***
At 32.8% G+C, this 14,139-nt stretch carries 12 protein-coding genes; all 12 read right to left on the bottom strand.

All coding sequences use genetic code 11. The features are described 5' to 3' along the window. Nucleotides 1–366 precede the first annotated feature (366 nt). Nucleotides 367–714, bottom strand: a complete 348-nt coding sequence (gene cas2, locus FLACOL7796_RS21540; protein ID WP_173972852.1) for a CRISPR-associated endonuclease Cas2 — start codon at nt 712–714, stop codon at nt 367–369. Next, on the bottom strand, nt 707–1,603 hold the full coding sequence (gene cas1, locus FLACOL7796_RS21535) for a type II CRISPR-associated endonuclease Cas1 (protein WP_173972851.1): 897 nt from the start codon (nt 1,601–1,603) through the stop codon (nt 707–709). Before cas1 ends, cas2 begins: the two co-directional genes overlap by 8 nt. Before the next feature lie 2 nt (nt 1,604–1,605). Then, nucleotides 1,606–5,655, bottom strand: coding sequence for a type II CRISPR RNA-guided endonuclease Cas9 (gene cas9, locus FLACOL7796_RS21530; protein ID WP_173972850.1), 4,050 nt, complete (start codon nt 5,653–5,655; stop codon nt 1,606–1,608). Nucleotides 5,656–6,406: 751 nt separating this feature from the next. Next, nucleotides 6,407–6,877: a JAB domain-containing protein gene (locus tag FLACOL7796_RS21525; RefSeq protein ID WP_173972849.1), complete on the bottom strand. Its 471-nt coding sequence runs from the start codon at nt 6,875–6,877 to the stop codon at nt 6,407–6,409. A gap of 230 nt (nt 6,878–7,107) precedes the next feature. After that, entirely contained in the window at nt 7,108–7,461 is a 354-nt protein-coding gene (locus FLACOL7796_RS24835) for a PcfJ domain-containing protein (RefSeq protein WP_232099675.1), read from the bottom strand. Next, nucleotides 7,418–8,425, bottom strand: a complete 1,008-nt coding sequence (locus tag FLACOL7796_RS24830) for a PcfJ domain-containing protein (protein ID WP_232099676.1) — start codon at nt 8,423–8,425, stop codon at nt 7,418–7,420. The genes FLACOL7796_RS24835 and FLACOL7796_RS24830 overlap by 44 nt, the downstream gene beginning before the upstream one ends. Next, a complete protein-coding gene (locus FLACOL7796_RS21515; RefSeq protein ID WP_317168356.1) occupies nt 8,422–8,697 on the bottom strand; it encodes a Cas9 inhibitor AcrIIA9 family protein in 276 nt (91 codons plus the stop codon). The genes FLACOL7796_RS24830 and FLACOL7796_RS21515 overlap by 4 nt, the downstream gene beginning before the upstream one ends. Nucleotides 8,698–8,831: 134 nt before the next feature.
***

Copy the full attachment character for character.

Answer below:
At 32.8% G+C, this 14,139-nt stretch carries 12 protein-coding genes; all 12 read right to left on the bottom strand.

All coding sequences use genetic code 11. The features are described 5' to 3' along the window. Nucleotides 1–366 precede the first annotated feature (366 nt). Nucleotides 367–714, bottom strand: a complete 348-nt coding sequence (gene cas2, locus FLACOL7796_RS21540; protein ID WP_173972852.1) for a CRISPR-associated endonuclease Cas2 — start codon at nt 712–714, stop codon at nt 367–369. Next, on the bottom strand, nt 707–1,603 hold the full coding sequence (gene cas1, locus FLACOL7796_RS21535) for a type II CRISPR-associated endonuclease Cas1 (protein WP_173972851.1): 897 nt from the start codon (nt 1,601–1,603) through the stop codon (nt 707–709). Before cas1 ends, cas2 begins: the two co-directional genes overlap by 8 nt. Before the next feature lie 2 nt (nt 1,604–1,605). Then, nucleotides 1,606–5,655, bottom strand: coding sequence for a type II CRISPR RNA-guided endonuclease Cas9 (gene cas9, locus FLACOL7796_RS21530; protein ID WP_173972850.1), 4,050 nt, complete (start codon nt 5,653–5,655; stop codon nt 1,606–1,608). Nucleotides 5,656–6,406: 751 nt separating this feature from the next. Next, nucleotides 6,407–6,877: a JAB domain-containing protein gene (locus tag FLACOL7796_RS21525; RefSeq protein ID WP_173972849.1), complete on the bottom strand. Its 471-nt coding sequence runs from the start codon at nt 6,875–6,877 to the stop codon at nt 6,407–6,409. A gap of 230 nt (nt 6,878–7,107) precedes the next feature. After that, entirely contained in the window at nt 7,108–7,461 is a 354-nt protein-coding gene (locus FLACOL7796_RS24835) for a PcfJ domain-containing protein (RefSeq protein WP_232099675.1), read from the bottom strand. Next, nucleotides 7,418–8,425, bottom strand: a complete 1,008-nt coding sequence (locus tag FLACOL7796_RS24830) for a PcfJ domain-containing protein (protein ID WP_232099676.1) — start codon at nt 8,423–8,425, stop codon at nt 7,418–7,420. The genes FLACOL7796_RS24835 and FLACOL7796_RS24830 overlap by 44 nt, the downstream gene beginning before the upstream one ends. Next, a complete protein-coding gene (locus FLACOL7796_RS21515; RefSeq protein ID WP_317168356.1) occupies nt 8,422–8,697 on the bottom strand; it encodes a Cas9 inhibitor AcrIIA9 family protein in 276 nt (91 codons plus the stop codon). The genes FLACOL7796_RS24830 and FLACOL7796_RS21515 overlap by 4 nt, the downstream gene beginning before the upstream one ends. Nucleotides 8,698–8,831: 134 nt before the next feature.